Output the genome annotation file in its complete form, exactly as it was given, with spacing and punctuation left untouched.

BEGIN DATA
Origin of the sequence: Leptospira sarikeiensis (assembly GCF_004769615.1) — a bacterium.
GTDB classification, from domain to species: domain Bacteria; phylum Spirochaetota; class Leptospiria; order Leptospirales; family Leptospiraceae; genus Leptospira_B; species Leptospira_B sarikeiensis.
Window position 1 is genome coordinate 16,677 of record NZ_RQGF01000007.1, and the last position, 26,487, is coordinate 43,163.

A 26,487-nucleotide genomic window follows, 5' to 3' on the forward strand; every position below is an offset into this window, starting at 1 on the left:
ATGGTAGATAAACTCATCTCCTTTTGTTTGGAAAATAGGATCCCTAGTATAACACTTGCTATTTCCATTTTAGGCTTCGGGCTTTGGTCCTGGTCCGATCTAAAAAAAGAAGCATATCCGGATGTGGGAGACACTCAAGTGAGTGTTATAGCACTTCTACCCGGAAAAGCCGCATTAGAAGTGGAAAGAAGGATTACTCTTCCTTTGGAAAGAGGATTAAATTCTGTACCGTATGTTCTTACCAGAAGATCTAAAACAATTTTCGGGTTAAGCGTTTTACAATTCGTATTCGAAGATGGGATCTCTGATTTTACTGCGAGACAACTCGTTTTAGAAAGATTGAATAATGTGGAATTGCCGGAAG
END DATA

Origin of the sequence: Leptospira sarikeiensis (assembly GCF_004769615.1) — a bacterium.
GTDB classification, from domain to species: domain Bacteria; phylum Spirochaetota; class Leptospiria; order Leptospirales; family Leptospiraceae; genus Leptospira_B; species Leptospira_B sarikeiensis.
Window position 1 is genome coordinate 16,677 of record NZ_RQGF01000007.1, and the last position, 26,487, is coordinate 43,163.

A 26,487-nucleotide genomic window follows, 5' to 3' on the forward strand; every position below is an offset into this window, starting at 1 on the left:
ATGGTAGATAAACTCATCTCCTTTTGTTTGGAAAATAGGATCCCTAGTATAACACTTGCTATTTCCATTTTAGGCTTCGGGCTTTGGTCCTGGTCCGATCTAAAAAAAGAAGCATATCCGGATGTGGGAGACACTCAAGTGAGTGTTATAGCACTTCTACCCGGAAAAGCCGCATTAGAAGTGGAAAGAAGGATTACTCTTCCTTTGGAAAGAGGATTAAATTCTGTACCGTATGTTCTTACCAGAAGATCTAAAACAATTTTCGGGTTAAGCGTTTTACAATTCGTATTCGAAGATGGGATCTCTGATTTTACTGCGAGACAACTCGTTTTAGAAAGATTGAATAATGTGGAATTGCCGGAAG